The answer, or at least part of it, comes from a Yale University study. These psychologists discovered that what most concerns us about hypocrites is not the inconsistency of their words and actions, but their false moral affirmations and that pretend to be more virtuous of what they are.

In practice, we do not like hypocrites because they disappoint us. In fact, it has been found that we tend to believe and prefer moral statements or that imply a certain degree of generalization to explain behavior. For example, if a person abandons a project, we prefer the explanation "it makes no sense to waste more energy" rather than "I do not want to waste more energy". So when we discover the truth we feel more disappointed and deceived.

This means that, in a sense, we also help to ensure that hypocrisy is kept at a social level. In fact, in some situations it could be that we too have acted hypocritically trying to give a better image of ourselves.

So the best way to fight against hypocrisy is to be authentic and understand that there are many contradictions in each of us. We do not need to meet the expectations of the others, nor do we have to transform ourselves into moralists who preach their gospel to others. Live and let live.


Sources:
Jordan, J. J. et. Al. (2017) Why Do We Hate Hypocrites? Evidence for a Theory of False Signaling. Psychological Science; 28(3): 1–13.
McConnel, A. R. & Brown, C. M. (2010) Dissonance averted: Self-concept organization moderates the effect of hypocrisy on attitude change. Journal of Experimental Social Psychology; 46(2): 361-366.
Linville, P. W. (1985) Self-Complexity and Affective Extremity: Don't Put All of Your Eggs in One Cognitive Basket. Social Cognition; 3: 94-120.
Read More

Friday, August 4, 2017

Don’t sow flowers in gardens of people who won’t water them

personal growth

Our resources are limited. Our energy is not inexhaustible, in the same way as our time and attention. This means we have to be more careful when deciding where we invest them.

Unfortunately, often we are not fully aware that our emotional and cognitive resources are limited, so we end up wasting them, engaging in activities that are worthless or relating with people who do not appreciate them.

Don’t strive for someone who does not appreciate what you do


Compassion and the ability to help the others are characteristics that ennoble us and allow us to grow as people. However, everything has a limit beyond which you could start hurting yourself without realizing it and without the other person appreciating it.

How do you know when you are struggling unnecessarily?

- When you make more efforts for the other person than he or she does

- When your level of compromise is greater than that of the person you are trying to help

- When you risk a lot to help someone, but that person does not risk anything at all

- When you are consuming too much on the road, but the other person is not willing to invest the same amount of energy

- When that person does not value your time, commitment, and dedication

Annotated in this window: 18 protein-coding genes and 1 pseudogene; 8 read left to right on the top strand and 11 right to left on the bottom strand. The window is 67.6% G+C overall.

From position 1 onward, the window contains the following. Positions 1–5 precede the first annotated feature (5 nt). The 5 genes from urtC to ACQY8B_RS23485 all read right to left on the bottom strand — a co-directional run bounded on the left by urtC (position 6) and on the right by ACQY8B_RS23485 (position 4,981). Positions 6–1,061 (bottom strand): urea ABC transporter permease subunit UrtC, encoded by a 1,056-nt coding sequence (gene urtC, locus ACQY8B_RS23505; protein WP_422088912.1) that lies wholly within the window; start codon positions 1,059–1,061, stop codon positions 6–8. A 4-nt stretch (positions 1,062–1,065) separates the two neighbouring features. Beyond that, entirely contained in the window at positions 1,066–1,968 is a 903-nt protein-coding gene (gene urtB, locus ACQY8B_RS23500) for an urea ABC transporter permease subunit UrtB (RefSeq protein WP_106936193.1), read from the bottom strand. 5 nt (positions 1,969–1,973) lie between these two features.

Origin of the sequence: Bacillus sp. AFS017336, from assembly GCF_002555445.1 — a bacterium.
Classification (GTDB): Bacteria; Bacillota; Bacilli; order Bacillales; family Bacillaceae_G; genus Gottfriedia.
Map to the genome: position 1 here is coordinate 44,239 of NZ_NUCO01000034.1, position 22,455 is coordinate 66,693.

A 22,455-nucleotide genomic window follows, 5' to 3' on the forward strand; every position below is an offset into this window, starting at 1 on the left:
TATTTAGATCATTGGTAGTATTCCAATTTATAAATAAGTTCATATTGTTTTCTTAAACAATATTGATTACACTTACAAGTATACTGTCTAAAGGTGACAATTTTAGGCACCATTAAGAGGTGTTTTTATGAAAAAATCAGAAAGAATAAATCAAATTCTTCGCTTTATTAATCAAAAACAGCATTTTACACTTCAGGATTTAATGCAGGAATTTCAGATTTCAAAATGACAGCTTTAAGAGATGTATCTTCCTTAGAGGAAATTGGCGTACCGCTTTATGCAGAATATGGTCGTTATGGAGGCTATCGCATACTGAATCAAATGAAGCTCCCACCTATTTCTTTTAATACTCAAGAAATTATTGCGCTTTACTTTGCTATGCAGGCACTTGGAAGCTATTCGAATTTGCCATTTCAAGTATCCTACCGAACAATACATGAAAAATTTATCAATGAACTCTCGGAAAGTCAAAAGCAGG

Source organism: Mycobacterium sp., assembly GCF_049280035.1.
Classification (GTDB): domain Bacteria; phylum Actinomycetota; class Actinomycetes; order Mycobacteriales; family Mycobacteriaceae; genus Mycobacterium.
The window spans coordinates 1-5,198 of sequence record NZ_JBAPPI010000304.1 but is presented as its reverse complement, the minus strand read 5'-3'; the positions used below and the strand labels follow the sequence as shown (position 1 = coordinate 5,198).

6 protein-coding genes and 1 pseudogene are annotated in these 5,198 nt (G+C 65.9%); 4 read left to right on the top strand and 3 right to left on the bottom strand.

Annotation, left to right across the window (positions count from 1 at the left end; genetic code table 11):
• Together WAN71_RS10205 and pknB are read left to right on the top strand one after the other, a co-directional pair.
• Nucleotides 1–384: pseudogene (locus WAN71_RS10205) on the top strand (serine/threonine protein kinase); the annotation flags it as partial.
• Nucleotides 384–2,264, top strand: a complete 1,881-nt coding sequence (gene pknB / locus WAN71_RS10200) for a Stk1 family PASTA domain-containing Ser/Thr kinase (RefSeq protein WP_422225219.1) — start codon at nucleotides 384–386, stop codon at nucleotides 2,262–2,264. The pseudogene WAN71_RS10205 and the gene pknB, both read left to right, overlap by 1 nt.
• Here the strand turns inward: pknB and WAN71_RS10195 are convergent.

- When that person would not be willing to do the same for you

In these cases, it would be worthwhile to wonder if it is worth wasting enough energy, time and effort to plant flowers that no one will water, since the person you are helping is not interested in them.

Remember there are situations where the best way to help is not doing it. If your intervention takes on hyperprotective tones, you might even prevent the person from growing up and learning the lesson. After all, we do not mature with the years, but with the errors.

A weird equilibrium where one consumes himself and the other does not assume the compromise


In many interpersonal relationships, in the couple, between parents and children or among friends, is established an unhealthy balance in which one always acts as a salvation while the other merely clings to him or her.

Thus, the person who assumes the role of "savior" ends up consuming himself without receiving virtually anything in return. And the person who is "saved" can’t grow because feels too comfortable in his or her role.

In practice, it's like planting flowers continuously because, since the other person does not assume his responsibility and does not water them, they end up drying up. Obviously, this is an unhealthy behavior that no one would repeat, but in interpersonal relationships, especially when feelings are involved, it is not always easy to realize that we are planting flowers in the desert.

This does not mean that we should abandon that person to his or her destiny, but it is certainly a sign that he or she is not on the right track. Maybe that person is too selfish to acknowledge your commitment, perhaps he or she is not willing to take on the responsibility and commitment required by the situation or maybe just do not make the effort you are doing to help him or her out.

In fact, the main problem of this insane equilibrium is that you give, you compromise yourself and assume much more responsibility than the other person to solve a problem that is not yours.

We all need and deserve to be loved, recognized and sustained


This is not a quid pro quo. But we all need to know that there are people who love us, support us, and recognize our efforts. If we give ourselves continually without receiving anything in return, we should not be surprised if one day, wandering within us, we perceive a huge emotional void.

Therefore, although this does not mean that we must only help those who can return our favor, it is important that we use our time and energies with those people who really recognize our efforts and, above all, are willing to engage and assume their responsibility, not with us, but with themselves, with the process of change and improvement they have begun.